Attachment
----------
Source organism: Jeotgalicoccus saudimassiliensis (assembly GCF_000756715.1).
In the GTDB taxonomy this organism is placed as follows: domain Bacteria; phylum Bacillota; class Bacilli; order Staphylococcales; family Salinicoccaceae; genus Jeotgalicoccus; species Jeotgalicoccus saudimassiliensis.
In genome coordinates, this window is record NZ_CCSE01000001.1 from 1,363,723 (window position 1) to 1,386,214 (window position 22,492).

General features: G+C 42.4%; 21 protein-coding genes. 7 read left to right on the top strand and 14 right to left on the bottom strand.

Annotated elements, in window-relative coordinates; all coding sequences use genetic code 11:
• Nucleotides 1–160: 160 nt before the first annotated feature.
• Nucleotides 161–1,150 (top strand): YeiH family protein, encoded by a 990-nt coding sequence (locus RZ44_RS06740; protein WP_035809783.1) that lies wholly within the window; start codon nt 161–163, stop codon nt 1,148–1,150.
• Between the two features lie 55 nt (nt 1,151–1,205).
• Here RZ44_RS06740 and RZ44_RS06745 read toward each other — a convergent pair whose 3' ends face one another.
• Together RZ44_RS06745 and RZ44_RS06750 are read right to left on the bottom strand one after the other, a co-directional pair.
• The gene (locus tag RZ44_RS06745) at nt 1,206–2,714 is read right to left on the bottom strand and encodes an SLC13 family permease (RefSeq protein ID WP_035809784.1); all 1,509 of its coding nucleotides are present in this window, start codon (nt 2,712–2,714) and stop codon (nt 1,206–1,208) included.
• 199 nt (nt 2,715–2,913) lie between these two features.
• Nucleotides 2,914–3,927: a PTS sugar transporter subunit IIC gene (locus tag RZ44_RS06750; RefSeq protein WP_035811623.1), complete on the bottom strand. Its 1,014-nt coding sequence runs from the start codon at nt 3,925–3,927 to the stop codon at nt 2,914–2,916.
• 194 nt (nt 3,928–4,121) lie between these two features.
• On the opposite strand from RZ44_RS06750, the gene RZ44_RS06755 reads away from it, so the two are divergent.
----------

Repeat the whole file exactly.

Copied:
Source organism: Jeotgalicoccus saudimassiliensis (assembly GCF_000756715.1).
In the GTDB taxonomy this organism is placed as follows: domain Bacteria; phylum Bacillota; class Bacilli; order Staphylococcales; family Salinicoccaceae; genus Jeotgalicoccus; species Jeotgalicoccus saudimassiliensis.
In genome coordinates, this window is record NZ_CCSE01000001.1 from 1,363,723 (window position 1) to 1,386,214 (window position 22,492).

General features: G+C 42.4%; 21 protein-coding genes. 7 read left to right on the top strand and 14 right to left on the bottom strand.

Annotated elements, in window-relative coordinates; all coding sequences use genetic code 11:
• Nucleotides 1–160: 160 nt before the first annotated feature.
• Nucleotides 161–1,150 (top strand): YeiH family protein, encoded by a 990-nt coding sequence (locus RZ44_RS06740; protein WP_035809783.1) that lies wholly within the window; start codon nt 161–163, stop codon nt 1,148–1,150.
• Between the two features lie 55 nt (nt 1,151–1,205).
• Here RZ44_RS06740 and RZ44_RS06745 read toward each other — a convergent pair whose 3' ends face one another.
• Together RZ44_RS06745 and RZ44_RS06750 are read right to left on the bottom strand one after the other, a co-directional pair.
• The gene (locus tag RZ44_RS06745) at nt 1,206–2,714 is read right to left on the bottom strand and encodes an SLC13 family permease (RefSeq protein ID WP_035809784.1); all 1,509 of its coding nucleotides are present in this window, start codon (nt 2,712–2,714) and stop codon (nt 1,206–1,208) included.
• 199 nt (nt 2,715–2,913) lie between these two features.
• Nucleotides 2,914–3,927: a PTS sugar transporter subunit IIC gene (locus tag RZ44_RS06750; RefSeq protein WP_035811623.1), complete on the bottom strand. Its 1,014-nt coding sequence runs from the start codon at nt 3,925–3,927 to the stop codon at nt 2,914–2,916.
• 194 nt (nt 3,928–4,121) lie between these two features.
• On the opposite strand from RZ44_RS06750, the gene RZ44_RS06755 reads away from it, so the two are divergent.